It's very curious that Titmouse Twins ended right between Twee Deedle's cancellation and reinstatement, although clearly, this was not a popular strip. After A LOT of digging through the newspaper archive, I finally found that The Buffalo Times ran it. For 5 weeks. And their images are godawful. Other papers ran Newspaper Feature Service strips, but they all seem to have omitted this one. That sucks, I really wish I could find the rest of them.

Anyway, I'm a fan of Gruelle's and truly appreciate the heads-up that you've provided me with (so many years ago!).
Thanks for the details, Mr. Twee Deedle, quite a lot of drama associated with this almost forgotten feature of which I was unaware.

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Thursday, June 09, 2011


Ink-Slinger Profiles: Leonard Edgren

Leonard Hjalmar Edgren was born in Illinois on January 10, 1880, according to Edan Hughes (Artists in California, 1786-1940). He was the younger brother of Robert, the sports cartoonist and writer. The Edgren family resided in St. Paul, Minnesota, as recorded in the 1885 Minnesota Territorial and State Census. He was the third of four children born to John Alexis and Anna.
In the 1900 U.S. Federal Census, the family lived in Oakland California at 1319 Filbert Street. Edgren was a student at the time. The date of his move to New York City is not known; according to an E&P 1939 obituary, his brother Robert "became associated with the old New York Evening World in 1904 as sports editor." Young Edgren's strip, The Sorrows of Solomon Swellhead, began in 1904. On January 26, 1908, Reverend Edgren passed away; he was the founder of the Swedish Baptist Theological Seminary of Chicago. The Oakland Tribune obituary said that his sons were in New York.
Edgren resided in Brooklyn, New York at 136 State Street, according to the 1910 census. At some point he returned to California. Hughes wrote, "Due to shock from a gall bladder removal, he died in San Mateo, CA on Jan. 6, 1918."


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Wednesday, June 08, 2011


Welcome to Alex Jay!

Alex Jay has accepted my invitation to become a contributor to the Stripper's Guide blog, and his first official post was yesterday. Of course you have seen his byline on the blog before, but always previously in posts filtered through me, or in the form of comments.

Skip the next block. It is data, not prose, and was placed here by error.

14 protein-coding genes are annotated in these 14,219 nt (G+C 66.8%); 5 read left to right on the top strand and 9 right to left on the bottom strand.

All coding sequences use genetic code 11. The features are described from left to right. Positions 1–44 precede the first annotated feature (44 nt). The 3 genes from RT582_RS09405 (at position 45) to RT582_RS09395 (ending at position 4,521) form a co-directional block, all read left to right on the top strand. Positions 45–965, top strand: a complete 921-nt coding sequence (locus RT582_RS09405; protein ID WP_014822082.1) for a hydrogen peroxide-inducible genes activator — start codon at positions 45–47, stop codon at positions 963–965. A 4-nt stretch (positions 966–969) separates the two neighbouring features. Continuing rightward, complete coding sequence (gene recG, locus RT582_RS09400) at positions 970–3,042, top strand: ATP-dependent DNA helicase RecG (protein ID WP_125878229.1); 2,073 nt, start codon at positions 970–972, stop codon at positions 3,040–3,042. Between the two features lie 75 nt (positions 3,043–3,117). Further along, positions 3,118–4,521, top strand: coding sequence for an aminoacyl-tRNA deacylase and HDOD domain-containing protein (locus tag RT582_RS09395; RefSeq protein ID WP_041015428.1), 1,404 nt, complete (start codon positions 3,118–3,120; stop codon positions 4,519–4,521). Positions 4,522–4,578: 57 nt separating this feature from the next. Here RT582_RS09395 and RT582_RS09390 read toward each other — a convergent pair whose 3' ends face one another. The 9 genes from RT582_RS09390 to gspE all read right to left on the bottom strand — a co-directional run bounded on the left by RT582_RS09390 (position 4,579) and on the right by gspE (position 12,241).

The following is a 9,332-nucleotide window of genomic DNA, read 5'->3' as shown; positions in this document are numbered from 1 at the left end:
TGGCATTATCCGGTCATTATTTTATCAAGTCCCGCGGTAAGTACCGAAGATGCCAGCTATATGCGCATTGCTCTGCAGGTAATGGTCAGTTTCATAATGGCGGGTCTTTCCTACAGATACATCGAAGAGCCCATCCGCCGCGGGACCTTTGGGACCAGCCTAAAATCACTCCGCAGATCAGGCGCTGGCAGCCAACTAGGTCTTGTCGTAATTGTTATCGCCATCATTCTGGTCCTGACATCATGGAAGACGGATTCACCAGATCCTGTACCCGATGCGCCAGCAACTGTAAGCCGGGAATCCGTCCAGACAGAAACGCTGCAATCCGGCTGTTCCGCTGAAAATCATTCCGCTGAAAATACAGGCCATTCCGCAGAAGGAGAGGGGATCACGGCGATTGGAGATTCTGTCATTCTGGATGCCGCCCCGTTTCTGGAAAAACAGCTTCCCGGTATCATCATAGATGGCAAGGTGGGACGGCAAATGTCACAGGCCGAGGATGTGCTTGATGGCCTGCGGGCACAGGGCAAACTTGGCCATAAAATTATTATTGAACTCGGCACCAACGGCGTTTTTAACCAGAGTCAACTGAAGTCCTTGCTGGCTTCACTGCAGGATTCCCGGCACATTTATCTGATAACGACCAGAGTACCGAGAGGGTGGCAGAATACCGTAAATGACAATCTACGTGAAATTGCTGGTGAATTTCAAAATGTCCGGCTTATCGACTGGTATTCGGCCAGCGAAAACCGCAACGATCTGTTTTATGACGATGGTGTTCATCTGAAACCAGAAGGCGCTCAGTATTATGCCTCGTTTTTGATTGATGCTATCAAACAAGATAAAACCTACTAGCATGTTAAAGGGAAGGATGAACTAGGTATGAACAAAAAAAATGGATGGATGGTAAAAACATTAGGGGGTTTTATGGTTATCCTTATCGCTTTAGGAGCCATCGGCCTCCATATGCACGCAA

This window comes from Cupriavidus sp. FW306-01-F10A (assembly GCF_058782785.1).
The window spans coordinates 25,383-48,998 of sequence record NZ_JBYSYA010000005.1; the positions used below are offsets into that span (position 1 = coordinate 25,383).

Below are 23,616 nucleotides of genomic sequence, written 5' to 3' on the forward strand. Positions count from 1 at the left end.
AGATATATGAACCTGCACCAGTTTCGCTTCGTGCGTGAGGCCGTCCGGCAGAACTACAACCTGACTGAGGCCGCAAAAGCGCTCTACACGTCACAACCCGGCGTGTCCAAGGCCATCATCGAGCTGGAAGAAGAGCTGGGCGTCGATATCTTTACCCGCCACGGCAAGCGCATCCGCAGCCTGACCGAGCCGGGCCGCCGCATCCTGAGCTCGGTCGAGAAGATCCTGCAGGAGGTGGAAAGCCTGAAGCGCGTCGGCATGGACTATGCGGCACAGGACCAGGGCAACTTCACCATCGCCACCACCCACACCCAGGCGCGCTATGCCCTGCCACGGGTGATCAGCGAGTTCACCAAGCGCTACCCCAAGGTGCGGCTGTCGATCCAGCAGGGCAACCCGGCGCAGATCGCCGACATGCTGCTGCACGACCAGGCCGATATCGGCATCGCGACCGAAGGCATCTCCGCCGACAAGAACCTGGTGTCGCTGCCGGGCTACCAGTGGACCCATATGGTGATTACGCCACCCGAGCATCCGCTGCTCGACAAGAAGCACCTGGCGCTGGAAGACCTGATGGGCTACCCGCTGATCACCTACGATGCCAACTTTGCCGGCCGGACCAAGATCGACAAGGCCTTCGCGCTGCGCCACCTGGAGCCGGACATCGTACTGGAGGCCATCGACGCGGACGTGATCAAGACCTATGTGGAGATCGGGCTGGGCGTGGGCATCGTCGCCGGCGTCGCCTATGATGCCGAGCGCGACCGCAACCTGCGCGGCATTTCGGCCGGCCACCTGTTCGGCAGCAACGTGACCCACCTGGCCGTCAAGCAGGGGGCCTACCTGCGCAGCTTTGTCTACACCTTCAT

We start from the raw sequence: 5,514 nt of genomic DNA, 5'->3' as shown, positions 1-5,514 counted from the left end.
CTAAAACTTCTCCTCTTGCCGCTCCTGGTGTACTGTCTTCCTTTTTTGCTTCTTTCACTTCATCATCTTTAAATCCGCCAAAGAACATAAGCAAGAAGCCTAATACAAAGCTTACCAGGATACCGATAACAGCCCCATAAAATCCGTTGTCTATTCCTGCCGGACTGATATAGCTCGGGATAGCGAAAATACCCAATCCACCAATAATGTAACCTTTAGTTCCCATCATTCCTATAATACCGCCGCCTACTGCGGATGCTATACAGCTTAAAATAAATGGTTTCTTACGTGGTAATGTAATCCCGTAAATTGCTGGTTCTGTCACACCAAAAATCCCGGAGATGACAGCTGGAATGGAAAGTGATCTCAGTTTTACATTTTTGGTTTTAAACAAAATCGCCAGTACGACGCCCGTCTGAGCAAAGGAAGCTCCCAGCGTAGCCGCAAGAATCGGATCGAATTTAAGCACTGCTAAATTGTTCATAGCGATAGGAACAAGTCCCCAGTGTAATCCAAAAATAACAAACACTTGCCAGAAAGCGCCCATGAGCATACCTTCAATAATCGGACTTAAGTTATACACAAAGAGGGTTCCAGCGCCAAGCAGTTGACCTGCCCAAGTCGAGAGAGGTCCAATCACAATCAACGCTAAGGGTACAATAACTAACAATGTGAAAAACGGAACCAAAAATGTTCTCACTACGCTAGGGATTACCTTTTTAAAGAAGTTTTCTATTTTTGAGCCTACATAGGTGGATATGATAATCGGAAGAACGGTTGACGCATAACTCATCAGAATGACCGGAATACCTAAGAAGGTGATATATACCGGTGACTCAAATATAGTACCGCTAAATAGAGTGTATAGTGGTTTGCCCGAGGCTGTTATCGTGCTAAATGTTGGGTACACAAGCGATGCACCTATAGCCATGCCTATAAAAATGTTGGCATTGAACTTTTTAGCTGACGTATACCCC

Alex is an absolute wiz at digging up biographical information about comic creators, and his posts will be primarily geared in that direction. I know we all wonder who in the world some of these nigh-anonymous cartooning folks are, myself most definitely included. I have no gift for genealogical-type research, but Alex definitely has the touch for unearthing often surprising information about these folks. I can't wait for his post on Billy Liverpool, for instance -- there will be surprises!

I hope you'll all join me in offering a hearty welcome to Alex, a great addition to our newspaper comics sleuthing arsenal here at the blog!

Have enjoyed Alex contributions to the blog so far. And I'm sure looking forward to more! :)
You both do a great job in bringing us readers obscure art and bios on forgotten artists of the past!
Looking forward to Alex's fascinating posts!
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Obscurity of the Day: Poor Mister W

In the latter years of Gene Carr's long association with the New York World he eased up on his tremendous workload a bit. In the period 1917-20 his two main features were Lady Bountiful and this one, Poor Mister W. This strip was a fairly nondescript family sitcom featuring a harried hubby. It had little if nothing out of the ordinary to recommend it. In fact the only aspect that I find interesting is the little conceit of often having Mr. W's speech balloons appear within puffs of smoke from his cigar.